Standings Day Gecko
- Common Group: Day Geckos
- Common Name: Standing’s Day Geckos
- Scientific Name: Phelsuma standingi
- Distribution Area: Madagascar
One of the larger species of day geckos, these geckos have a more subtle pattern and coloration than most of the day geckos. Adults typically have a purple gray base color, with green tones throughout the head and body and the tails having a blue tint to them. Because they are from a dryer region of Madagascar, they have thicker skin than other Phelsuma species and their skin will not tear quite as easily as others. They also reportedly mate for life, and many captive animals appear to bond quite intensely.
Size and Longevity
Standing’s Day Geckos reach lengths of 8” - 11”. Males often reach larger lengths than females. With good diet and proper lighting, these geckos can easily live 10 years or more in captivity.
Due to their high level of daily activity, larger cage sizes are highly recommended. For a pair of animals, especially if you intend to breed them, at least an 18 x 18 x 24” cage should be used. Because they make such exceptional display animals, even larger cages can and should be used to house these beautiful geckos. They are large enough to live comfortably in Vision cages, which will help maintain the high level of humidity that keeps their skin in good condition.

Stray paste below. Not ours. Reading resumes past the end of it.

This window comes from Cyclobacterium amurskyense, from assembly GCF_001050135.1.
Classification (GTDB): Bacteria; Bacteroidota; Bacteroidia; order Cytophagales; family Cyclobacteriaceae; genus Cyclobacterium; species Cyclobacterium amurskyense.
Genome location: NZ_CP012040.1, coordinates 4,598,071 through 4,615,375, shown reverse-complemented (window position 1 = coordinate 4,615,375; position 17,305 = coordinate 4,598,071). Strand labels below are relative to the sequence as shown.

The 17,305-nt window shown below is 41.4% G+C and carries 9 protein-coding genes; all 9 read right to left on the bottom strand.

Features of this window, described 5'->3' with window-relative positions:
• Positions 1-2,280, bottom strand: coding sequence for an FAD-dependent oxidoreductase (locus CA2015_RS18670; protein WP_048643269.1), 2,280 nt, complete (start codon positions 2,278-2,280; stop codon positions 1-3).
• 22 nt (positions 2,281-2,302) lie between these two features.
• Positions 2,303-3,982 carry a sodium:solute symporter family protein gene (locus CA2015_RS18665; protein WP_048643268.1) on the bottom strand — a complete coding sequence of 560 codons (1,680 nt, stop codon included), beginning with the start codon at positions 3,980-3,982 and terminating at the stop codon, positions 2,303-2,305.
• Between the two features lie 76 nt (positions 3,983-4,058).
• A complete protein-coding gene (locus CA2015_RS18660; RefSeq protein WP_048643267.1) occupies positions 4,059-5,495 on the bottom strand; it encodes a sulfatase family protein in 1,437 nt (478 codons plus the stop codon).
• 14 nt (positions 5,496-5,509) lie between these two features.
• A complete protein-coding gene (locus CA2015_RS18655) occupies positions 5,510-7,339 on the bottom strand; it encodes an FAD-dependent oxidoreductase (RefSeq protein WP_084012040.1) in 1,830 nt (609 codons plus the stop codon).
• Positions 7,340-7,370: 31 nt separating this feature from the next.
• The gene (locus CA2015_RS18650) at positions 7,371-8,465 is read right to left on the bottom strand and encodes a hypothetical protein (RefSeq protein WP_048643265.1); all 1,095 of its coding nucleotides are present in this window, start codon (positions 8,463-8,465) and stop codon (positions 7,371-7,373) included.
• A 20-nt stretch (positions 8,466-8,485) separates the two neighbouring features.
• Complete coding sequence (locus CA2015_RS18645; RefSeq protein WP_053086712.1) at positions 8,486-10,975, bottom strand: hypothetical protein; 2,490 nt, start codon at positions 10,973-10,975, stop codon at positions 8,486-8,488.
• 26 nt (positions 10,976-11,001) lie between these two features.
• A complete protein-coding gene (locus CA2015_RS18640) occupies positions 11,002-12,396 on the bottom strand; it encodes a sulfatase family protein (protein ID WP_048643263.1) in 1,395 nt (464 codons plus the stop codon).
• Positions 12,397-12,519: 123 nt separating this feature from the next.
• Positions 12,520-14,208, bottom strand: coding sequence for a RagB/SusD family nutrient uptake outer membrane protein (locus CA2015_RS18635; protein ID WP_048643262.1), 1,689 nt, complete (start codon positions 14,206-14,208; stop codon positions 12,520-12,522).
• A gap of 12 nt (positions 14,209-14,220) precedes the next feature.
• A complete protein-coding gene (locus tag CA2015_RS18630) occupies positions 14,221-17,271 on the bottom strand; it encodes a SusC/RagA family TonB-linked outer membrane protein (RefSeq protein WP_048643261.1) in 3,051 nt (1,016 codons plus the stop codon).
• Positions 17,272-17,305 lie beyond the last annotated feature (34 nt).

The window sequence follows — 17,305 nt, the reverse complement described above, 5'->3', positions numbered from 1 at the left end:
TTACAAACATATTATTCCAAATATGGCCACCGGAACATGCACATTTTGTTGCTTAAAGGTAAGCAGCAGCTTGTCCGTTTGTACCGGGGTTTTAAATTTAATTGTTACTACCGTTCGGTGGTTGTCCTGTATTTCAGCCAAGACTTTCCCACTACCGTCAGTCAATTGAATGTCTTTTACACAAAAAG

Substrate for these geckos depends on how you are setting up their cage. A planted, naturalistic vivarium is not only looks the best, but will also meet your geckos’ needs admirably as well. In a naturalistic vivarium, expect to use a combination of hydroton balls for drainage, polyfoam as a divider between your drainage and planting layers, and Ecoearth and Moss Growing Substrate to provide a nutritious soil mix for your live plants.
In a cage with artificial plants, a substrate that holds humidity and is easy to clean is ideal. This includes cypress mulch, orchid bark, Ecoearth, or other forms of compressed coconut husk. It doesn’t hurt to experiment with several types of bedding before deciding on a type you prefer.
Decor and Cage Furnishings
When designing the cage for your gecko(s), keep in mind their natural behavior. While being one of the largest of the day geckos, they are still one of the smaller animals found in their environment, and as such they are often preyed upon. This means they need plenty of hiding places, especially horizontal and slanted basking sites. In order to avoid “floppy tail syndrome”, Standing’s Day Geckos do best with numerous hiding places that are both flat or slanted, so that they can hide comfortably without hanging upside down, which will lead to their tails developing a kink in them at the base.